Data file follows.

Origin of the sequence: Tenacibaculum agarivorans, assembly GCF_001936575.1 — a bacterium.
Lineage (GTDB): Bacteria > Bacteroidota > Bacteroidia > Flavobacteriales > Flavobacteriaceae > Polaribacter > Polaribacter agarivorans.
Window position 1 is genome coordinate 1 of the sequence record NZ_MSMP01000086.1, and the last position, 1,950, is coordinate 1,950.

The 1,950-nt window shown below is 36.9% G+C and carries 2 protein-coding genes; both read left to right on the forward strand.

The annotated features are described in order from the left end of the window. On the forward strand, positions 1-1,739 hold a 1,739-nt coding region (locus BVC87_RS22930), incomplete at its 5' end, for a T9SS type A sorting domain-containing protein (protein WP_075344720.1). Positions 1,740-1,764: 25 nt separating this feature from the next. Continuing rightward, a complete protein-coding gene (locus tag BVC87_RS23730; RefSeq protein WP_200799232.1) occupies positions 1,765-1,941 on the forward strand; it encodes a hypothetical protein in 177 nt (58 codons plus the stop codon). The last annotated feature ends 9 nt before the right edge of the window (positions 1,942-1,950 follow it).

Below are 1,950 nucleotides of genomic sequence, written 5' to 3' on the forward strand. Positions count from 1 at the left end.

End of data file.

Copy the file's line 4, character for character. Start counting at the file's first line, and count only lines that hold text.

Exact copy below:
The 1,950-nt window shown below is 36.9% G+C and carries 2 protein-coding genes; both read left to right on the forward strand.